Local Radio: What It Was, What We’re Missing

Kinda disturbing, looking at the billboard advertisements and realizing all the radio stations around here are either owned by Clear Channel, Infinity Broadcasting, Bonneville International or some other multinational, with a smattering of local-owned stations. Needless to say, the music from these stations has been getting lamer and plainer over the past few years.

Mind you, I had been complaining almost non-stop about the crapification of music radio since the late seventies, when I found myself writing such stuff as “Tacky Radio, KTAC” and other items about being bored by the radio. WWCK (105.5 FM) was the target of much of my mutterings against radio, the reference to WTAC in the lyric quoted otherwise.

But what was wrong about the music on the radio back then? Was it the music? Was it the apparent condescention that seemed to come from their having control over our music?

Heck, I remember that WWCK used to try to figure out what the next hit was by playing five or six tracks the minute they got a new record. WFMK used to try to get six months to a year ahead of what other radio stations were gonna play, sometimes it actually succeeded.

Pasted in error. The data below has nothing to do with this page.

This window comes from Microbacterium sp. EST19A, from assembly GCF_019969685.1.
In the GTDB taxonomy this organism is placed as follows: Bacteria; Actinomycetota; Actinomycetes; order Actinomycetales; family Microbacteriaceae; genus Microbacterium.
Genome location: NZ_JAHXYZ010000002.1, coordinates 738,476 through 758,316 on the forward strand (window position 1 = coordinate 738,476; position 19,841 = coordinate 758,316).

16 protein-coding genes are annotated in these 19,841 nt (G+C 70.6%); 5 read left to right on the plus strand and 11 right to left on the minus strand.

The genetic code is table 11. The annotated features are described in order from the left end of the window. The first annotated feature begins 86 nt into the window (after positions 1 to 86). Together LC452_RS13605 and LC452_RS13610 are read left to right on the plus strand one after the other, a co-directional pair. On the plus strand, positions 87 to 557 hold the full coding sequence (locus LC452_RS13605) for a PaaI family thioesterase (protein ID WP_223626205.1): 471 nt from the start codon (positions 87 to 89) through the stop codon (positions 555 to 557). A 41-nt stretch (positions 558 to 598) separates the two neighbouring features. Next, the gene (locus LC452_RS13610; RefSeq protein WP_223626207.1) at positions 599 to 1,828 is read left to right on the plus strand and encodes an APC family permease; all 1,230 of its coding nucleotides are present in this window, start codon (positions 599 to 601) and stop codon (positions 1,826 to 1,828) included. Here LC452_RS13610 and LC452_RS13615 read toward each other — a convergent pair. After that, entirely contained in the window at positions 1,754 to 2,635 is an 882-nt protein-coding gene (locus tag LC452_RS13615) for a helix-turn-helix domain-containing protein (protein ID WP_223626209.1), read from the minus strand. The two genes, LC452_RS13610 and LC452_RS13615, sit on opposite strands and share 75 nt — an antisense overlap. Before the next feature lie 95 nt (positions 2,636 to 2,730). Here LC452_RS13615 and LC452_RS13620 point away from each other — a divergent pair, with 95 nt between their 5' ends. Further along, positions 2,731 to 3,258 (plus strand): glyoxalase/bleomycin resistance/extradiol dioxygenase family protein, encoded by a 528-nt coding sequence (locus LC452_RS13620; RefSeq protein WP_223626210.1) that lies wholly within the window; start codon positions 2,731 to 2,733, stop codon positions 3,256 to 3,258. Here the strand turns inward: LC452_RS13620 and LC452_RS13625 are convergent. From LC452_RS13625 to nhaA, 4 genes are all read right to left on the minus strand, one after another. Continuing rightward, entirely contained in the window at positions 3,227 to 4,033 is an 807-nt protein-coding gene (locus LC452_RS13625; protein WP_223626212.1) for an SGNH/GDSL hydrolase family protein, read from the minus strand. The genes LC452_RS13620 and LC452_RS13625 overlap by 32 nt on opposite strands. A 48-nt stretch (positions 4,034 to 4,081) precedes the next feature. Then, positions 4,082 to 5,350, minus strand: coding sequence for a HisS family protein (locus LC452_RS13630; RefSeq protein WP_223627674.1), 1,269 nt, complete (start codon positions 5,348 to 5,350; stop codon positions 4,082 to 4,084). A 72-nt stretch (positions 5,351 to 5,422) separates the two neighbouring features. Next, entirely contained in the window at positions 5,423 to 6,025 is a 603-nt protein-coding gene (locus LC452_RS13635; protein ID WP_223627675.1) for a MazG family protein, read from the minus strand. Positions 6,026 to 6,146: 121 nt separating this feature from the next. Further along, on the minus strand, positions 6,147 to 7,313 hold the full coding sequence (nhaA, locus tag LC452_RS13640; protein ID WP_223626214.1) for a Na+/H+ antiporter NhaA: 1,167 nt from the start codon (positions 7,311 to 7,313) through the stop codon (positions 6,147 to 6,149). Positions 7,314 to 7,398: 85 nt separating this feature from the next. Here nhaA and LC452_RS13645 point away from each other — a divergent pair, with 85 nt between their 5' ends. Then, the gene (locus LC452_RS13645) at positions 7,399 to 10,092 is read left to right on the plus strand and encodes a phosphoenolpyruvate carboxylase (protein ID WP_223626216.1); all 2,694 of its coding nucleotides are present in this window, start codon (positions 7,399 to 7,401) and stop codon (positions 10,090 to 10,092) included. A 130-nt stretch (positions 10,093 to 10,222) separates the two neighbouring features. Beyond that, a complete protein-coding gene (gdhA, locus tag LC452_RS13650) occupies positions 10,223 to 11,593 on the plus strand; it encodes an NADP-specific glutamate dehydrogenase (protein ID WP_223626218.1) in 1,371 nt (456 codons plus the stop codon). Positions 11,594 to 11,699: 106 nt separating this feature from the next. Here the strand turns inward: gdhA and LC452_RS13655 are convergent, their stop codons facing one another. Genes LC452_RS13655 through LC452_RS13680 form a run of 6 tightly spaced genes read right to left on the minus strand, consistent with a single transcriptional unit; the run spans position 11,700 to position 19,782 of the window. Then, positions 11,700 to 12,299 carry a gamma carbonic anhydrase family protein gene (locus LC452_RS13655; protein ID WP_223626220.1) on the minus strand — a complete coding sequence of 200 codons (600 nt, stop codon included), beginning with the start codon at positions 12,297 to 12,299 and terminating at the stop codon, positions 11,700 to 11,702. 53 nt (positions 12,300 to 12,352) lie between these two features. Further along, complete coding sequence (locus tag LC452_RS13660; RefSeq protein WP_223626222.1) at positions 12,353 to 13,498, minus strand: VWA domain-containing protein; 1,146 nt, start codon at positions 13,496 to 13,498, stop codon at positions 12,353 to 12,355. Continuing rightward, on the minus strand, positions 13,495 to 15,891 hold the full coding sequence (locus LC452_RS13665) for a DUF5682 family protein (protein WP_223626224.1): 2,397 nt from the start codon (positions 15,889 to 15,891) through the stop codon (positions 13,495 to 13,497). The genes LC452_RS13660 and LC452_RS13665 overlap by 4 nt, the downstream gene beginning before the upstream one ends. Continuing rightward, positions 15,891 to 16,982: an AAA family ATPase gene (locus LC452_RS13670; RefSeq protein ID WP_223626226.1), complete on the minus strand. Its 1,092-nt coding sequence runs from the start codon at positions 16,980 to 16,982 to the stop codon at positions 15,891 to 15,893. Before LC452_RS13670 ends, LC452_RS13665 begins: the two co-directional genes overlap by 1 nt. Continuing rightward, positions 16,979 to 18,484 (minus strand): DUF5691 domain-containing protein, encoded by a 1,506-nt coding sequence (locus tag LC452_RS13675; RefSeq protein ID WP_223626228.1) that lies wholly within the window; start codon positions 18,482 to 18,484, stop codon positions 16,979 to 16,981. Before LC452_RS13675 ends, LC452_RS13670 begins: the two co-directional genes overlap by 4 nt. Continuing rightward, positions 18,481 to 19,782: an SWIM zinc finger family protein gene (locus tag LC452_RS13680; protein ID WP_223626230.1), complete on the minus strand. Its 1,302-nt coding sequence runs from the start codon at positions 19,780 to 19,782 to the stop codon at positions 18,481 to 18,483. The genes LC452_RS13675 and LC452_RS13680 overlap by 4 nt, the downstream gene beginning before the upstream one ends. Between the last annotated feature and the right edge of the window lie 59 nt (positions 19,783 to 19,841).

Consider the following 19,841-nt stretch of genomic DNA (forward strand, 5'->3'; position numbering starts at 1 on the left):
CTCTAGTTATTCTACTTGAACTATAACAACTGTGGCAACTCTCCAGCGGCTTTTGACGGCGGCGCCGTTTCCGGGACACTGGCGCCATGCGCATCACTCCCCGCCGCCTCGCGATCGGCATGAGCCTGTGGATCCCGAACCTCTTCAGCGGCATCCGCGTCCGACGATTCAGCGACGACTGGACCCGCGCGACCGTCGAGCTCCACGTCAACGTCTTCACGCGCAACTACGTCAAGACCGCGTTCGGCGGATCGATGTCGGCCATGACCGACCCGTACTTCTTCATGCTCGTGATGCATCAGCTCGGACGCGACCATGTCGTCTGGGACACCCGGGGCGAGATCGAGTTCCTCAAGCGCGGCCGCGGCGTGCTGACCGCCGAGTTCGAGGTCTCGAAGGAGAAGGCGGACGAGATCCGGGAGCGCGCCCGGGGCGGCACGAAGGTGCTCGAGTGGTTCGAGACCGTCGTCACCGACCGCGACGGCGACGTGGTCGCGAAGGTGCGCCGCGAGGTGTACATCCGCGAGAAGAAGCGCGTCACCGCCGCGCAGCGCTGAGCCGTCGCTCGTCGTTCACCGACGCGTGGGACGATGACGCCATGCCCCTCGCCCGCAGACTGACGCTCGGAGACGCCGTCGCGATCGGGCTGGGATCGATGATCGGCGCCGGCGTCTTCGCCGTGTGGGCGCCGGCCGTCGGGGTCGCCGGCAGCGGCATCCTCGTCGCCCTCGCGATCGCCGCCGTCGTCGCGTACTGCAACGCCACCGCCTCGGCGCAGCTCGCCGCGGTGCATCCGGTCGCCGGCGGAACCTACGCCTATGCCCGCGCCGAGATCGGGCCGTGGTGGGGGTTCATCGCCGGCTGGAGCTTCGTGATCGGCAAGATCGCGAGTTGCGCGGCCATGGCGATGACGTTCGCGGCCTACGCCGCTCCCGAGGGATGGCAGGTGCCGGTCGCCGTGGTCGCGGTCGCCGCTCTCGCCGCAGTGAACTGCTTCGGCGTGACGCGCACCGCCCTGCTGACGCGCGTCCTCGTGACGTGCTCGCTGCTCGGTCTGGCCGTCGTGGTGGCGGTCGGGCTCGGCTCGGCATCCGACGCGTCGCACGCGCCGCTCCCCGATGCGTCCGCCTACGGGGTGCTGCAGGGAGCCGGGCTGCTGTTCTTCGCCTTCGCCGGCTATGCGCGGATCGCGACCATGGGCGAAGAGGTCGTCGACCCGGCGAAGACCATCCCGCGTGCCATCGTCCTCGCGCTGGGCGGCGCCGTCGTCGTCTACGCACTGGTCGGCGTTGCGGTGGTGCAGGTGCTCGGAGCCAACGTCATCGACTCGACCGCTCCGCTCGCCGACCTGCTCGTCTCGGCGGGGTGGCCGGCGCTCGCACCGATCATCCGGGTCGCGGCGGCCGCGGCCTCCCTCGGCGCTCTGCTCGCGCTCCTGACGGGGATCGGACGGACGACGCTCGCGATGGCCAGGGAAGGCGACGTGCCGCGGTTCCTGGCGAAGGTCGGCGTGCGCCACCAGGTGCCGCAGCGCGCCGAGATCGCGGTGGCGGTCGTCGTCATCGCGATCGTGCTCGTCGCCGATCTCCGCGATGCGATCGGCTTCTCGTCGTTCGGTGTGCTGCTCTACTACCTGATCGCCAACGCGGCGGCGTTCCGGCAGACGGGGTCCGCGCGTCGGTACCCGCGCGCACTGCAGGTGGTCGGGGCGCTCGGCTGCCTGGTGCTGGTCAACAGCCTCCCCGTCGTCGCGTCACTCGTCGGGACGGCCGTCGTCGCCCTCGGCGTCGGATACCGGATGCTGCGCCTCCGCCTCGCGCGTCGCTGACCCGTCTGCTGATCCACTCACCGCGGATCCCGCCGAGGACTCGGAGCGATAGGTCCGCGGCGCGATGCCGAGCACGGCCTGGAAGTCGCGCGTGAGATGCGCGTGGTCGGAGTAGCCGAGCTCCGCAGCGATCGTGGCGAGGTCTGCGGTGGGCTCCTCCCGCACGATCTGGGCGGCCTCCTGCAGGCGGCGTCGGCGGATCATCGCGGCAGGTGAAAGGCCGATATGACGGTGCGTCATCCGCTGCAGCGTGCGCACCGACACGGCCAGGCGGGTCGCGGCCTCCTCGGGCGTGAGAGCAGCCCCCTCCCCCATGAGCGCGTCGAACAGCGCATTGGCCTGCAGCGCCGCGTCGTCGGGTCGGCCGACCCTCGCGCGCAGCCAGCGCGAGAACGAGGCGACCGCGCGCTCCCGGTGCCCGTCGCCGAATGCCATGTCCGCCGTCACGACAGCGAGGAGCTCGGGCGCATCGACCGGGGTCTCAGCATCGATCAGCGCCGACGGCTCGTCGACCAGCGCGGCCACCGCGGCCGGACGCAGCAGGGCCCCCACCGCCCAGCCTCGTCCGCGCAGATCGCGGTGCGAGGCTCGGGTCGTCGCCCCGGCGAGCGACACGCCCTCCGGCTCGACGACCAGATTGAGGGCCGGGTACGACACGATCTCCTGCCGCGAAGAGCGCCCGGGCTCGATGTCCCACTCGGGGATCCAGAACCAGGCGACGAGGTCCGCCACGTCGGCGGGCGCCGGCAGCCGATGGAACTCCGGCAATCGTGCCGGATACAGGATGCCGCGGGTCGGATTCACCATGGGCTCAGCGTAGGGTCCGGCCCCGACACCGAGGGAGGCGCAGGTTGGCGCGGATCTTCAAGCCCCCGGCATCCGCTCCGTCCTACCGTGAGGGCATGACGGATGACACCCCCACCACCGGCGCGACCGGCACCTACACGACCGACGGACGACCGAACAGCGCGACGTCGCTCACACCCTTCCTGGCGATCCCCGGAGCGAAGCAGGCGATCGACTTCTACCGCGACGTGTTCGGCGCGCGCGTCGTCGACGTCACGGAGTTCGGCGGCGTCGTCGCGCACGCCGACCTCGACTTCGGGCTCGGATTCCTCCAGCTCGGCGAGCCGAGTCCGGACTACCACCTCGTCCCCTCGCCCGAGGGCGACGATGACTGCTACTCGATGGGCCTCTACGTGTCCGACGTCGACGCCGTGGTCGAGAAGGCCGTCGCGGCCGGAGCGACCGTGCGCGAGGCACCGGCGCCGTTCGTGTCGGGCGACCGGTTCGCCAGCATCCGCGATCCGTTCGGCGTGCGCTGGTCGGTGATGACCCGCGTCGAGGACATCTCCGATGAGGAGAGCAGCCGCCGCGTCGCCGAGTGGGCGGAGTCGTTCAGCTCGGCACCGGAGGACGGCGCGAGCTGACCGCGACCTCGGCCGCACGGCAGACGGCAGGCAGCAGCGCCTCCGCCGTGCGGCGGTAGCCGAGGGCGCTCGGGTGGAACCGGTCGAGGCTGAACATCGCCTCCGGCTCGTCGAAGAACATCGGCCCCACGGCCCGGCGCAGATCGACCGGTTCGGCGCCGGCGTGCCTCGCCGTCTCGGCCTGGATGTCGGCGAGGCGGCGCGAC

And WTAC? Every so often I’d hear something along the lines of this:

Tanya Roberts, please call your parents. Tanya Roberts, please call your parents.

Think of it: A radio station would call out names of people whose parents were worried about them. A radio station that parents felt safe in calling a station to find out where their children was.

And this was a Rock-n-Roll station. You know, Satan’s Music?

The fact is, I listen to stations which have stars over all the time for their morning shows. They give the weather and sometimes tell of school closings (probably the one thing still in the law), but if someone’s kid was missing you’d be hard pressed to hear the above announcement on the airwaves. Sure you might find it on some “Family Friendly ™” station, but name one teenager listening to one of those stations who’d cause enough trouble for a parent to call. And usually you hear of such problems on such stations long after the kid started straying, in a “Please pray for me, I think my son has gone off the deep end.”

And, back to my subject, it’s such local touches that I miss about today’s radio. Not just the regional scenes and local music that got played, but the touches that made you know they were part of the community — not just a station there to take money from your community.


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